Hill Starts

Hill Starts

When moving off uphill, there is the extra potential hazard of rolling back to be avoided, and this manoeuvre will require some careful consideration. For example, the greater the steepness of the hill, the harder the engine needs to work to move the vehicle. In addition, the heavier the vehicle is – and the more occupants it holds – the more “load” will be placed upon the engine.

How we transfer the power of the engine to the roadwheels is also crucial to avoid stalling. Generally, the clutch pedal needs to be released much slower than for moving off on the flat and , therefore, the car will gather speed – or momentum – more slowly.

To Move Off Uphill


Firstly, check the handbrake is applied (it should feel firm) and that the gear lever is in neutral (it can be moved from side to side and when released self-centers).
Start the engine – in the “Yaris” you must fully depress the clutch pedal to do this.
Keep the clutch pedal down and select 1st. gear.
Set the gas – the engine should now sound like it is “purring.” When moving uphill usually slightly more gas is needed, however the engine shouldn’t roar.
Find” biting point” – the clutch should be brought up until the engine’s sound just changes, then hold the clutch still. On a hill, you may notice that the front of your vehicle – but not on all vehicles – may rise slightly. If we get bite correct, there is no chance of rolling back.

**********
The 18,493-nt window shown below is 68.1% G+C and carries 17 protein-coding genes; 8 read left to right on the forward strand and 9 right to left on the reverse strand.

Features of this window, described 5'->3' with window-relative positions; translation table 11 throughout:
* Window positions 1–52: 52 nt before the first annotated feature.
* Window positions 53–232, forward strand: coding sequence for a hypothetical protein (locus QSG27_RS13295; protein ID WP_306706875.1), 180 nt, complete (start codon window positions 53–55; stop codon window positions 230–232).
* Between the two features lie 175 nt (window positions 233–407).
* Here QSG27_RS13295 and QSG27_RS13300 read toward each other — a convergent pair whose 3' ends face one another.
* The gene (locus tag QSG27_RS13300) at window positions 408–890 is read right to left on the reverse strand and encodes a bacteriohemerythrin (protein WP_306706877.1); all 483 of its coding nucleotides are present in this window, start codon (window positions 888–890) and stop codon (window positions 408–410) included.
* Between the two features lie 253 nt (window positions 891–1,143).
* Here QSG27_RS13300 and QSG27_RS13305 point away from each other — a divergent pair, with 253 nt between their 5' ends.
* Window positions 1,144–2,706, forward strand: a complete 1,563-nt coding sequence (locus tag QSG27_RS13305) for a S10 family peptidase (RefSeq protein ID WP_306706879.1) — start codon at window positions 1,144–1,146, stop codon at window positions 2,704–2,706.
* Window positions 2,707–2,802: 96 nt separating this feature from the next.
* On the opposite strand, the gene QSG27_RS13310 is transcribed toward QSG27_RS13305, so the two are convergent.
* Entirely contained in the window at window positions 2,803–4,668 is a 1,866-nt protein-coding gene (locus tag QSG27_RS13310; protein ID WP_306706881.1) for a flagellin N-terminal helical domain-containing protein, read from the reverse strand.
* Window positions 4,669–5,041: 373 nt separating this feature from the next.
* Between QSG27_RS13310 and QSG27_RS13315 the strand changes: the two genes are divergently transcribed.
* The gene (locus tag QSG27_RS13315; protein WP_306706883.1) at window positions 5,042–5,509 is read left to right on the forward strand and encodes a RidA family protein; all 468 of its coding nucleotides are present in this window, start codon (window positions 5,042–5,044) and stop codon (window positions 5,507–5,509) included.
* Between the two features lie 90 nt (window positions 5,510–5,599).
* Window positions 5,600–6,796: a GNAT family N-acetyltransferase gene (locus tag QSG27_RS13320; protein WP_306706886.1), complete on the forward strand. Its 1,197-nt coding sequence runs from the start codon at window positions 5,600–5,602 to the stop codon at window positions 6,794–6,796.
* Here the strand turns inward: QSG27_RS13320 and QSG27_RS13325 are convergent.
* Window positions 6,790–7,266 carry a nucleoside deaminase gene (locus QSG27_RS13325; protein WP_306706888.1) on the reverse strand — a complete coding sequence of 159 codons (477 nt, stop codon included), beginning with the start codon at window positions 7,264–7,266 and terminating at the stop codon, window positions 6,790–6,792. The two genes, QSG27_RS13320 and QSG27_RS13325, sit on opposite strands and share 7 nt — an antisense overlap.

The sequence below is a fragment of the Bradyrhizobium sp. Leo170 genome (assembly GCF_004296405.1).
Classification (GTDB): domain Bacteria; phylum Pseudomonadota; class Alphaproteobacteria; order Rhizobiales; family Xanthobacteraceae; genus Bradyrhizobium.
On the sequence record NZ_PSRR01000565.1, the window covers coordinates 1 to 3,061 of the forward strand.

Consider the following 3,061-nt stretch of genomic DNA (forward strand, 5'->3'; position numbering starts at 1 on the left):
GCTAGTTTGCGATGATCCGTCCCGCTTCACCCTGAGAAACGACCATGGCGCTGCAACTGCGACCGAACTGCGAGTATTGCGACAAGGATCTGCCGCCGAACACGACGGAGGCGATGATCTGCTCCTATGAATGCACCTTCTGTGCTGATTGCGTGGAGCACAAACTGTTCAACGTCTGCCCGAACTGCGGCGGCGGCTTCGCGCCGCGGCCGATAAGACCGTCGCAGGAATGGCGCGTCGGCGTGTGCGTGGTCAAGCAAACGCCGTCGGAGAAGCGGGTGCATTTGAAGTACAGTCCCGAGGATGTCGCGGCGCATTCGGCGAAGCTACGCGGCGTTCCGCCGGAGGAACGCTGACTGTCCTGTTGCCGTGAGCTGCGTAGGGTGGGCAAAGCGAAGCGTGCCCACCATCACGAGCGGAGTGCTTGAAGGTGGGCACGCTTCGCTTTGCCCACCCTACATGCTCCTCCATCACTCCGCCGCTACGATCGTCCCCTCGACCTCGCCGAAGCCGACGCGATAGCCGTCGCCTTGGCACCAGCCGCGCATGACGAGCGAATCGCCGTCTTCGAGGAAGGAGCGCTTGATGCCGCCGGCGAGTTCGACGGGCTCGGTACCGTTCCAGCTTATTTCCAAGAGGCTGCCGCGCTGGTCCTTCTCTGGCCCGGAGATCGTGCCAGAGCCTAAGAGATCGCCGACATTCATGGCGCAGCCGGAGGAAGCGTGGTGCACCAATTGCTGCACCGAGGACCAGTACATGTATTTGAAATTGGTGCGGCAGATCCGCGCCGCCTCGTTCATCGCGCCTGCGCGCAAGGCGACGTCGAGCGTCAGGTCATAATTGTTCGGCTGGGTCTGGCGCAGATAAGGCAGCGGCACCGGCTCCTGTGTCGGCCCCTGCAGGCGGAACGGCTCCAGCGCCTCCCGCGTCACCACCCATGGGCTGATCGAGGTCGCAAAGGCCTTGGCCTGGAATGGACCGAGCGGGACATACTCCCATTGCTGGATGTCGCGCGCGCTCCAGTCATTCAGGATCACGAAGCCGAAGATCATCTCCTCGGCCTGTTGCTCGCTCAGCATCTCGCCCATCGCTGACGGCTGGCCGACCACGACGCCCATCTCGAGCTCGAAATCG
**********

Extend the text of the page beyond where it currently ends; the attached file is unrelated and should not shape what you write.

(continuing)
Observe as described for moving off on level ground, but consider that on a hill, it will take longer than normal to gain speed, so you need a bigger gap than normal.


Once you are sure it is safe and have given a signal if necessary, release the handbrake slowly – if you have perfect “bite” the car should neither move forward or backwards. Begin to move the car at a crawling speed by easing the clutch slowly up a fraction, and increasing the gas steadily – a “see/saw” motion. If the car feels as if it is struggling to move increase the gas carefully until the vehicle moves smoothly – avoid any sudden release of the clutch as this could cause a stall, but rather, release the clutch slowly until it is fully up. As soon as the car is moving you can begin to steer the car into the “normal driving position” – about one metre from the kerb.

What if things go wrong?

Initially, your instructor will talk you through the procedure, and you will steadily gain control until independence is achieved. Often, if things go wrong they can be put right quite easily. For instance, if the vehicle starts to roll back the most important thing to do is simply stop, reapply the handbrake and try again – no harm done!

If you stall, again, the above remedy should be carried out. Sometimes errors occur through the driver rushing the routine. Try to avoid rushing. It’s better to move off first time slowly than fourth time panicking!

Remember any “Really Good” instructor will help you build your confidence and skill in this manoeuvre. We would not wish to put you in a situation where you have a queue of traffic behind you until you are managing to achieve the hill start independently through practice in quieter areas at first.